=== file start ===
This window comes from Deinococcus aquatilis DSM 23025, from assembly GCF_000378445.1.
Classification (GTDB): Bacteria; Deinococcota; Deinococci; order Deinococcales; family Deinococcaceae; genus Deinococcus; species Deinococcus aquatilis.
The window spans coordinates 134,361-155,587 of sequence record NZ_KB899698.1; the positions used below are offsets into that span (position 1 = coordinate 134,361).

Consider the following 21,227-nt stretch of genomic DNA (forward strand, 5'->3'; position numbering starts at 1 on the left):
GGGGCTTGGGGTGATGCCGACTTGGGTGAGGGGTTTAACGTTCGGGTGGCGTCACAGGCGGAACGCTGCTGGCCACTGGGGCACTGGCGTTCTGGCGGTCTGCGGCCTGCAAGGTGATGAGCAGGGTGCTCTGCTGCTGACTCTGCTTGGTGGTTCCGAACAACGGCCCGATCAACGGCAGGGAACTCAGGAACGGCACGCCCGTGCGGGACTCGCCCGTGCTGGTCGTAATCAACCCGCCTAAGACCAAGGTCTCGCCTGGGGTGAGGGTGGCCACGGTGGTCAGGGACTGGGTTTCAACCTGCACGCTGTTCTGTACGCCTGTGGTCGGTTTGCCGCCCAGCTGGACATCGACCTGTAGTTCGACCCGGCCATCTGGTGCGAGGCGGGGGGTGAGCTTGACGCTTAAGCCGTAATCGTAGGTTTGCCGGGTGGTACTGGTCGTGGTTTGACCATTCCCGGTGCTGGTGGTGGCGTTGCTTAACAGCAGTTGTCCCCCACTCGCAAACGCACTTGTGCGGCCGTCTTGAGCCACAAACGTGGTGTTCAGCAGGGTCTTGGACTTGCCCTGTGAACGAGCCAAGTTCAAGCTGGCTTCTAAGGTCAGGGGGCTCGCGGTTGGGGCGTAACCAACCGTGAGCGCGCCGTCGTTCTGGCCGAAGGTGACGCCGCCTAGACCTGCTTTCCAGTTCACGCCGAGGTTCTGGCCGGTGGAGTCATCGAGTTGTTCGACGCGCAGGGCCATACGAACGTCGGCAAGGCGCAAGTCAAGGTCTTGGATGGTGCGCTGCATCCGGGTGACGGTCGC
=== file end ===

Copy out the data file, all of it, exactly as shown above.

This window comes from Deinococcus aquatilis DSM 23025, from assembly GCF_000378445.1.
Classification (GTDB): Bacteria; Deinococcota; Deinococci; order Deinococcales; family Deinococcaceae; genus Deinococcus; species Deinococcus aquatilis.
The window spans coordinates 134,361-155,587 of sequence record NZ_KB899698.1; the positions used below are offsets into that span (position 1 = coordinate 134,361).

Consider the following 21,227-nt stretch of genomic DNA (forward strand, 5'->3'; position numbering starts at 1 on the left):
GGGGCTTGGGGTGATGCCGACTTGGGTGAGGGGTTTAACGTTCGGGTGGCGTCACAGGCGGAACGCTGCTGGCCACTGGGGCACTGGCGTTCTGGCGGTCTGCGGCCTGCAAGGTGATGAGCAGGGTGCTCTGCTGCTGACTCTGCTTGGTGGTTCCGAACAACGGCCCGATCAACGGCAGGGAACTCAGGAACGGCACGCCCGTGCGGGACTCGCCCGTGCTGGTCGTAATCAACCCGCCTAAGACCAAGGTCTCGCCTGGGGTGAGGGTGGCCACGGTGGTCAGGGACTGGGTTTCAACCTGCACGCTGTTCTGTACGCCTGTGGTCGGTTTGCCGCCCAGCTGGACATCGACCTGTAGTTCGACCCGGCCATCTGGTGCGAGGCGGGGGGTGAGCTTGACGCTTAAGCCGTAATCGTAGGTTTGCCGGGTGGTACTGGTCGTGGTTTGACCATTCCCGGTGCTGGTGGTGGCGTTGCTTAACAGCAGTTGTCCCCCACTCGCAAACGCACTTGTGCGGCCGTCTTGAGCCACAAACGTGGTGTTCAGCAGGGTCTTGGACTTGCCCTGTGAACGAGCCAAGTTCAAGCTGGCTTCTAAGGTCAGGGGGCTCGCGGTTGGGGCGTAACCAACCGTGAGCGCGCCGTCGTTCTGGCCGAAGGTGACGCCGCCTAGACCTGCTTTCCAGTTCACGCCGAGGTTCTGGCCGGTGGAGTCATCGAGTTGTTCGACGCGCAGGGCCATACGAACGTCGGCAAGGCGCAAGTCAAGGTCTTGGATGGTGCGCTGCATCCGGGTGACGGTCGC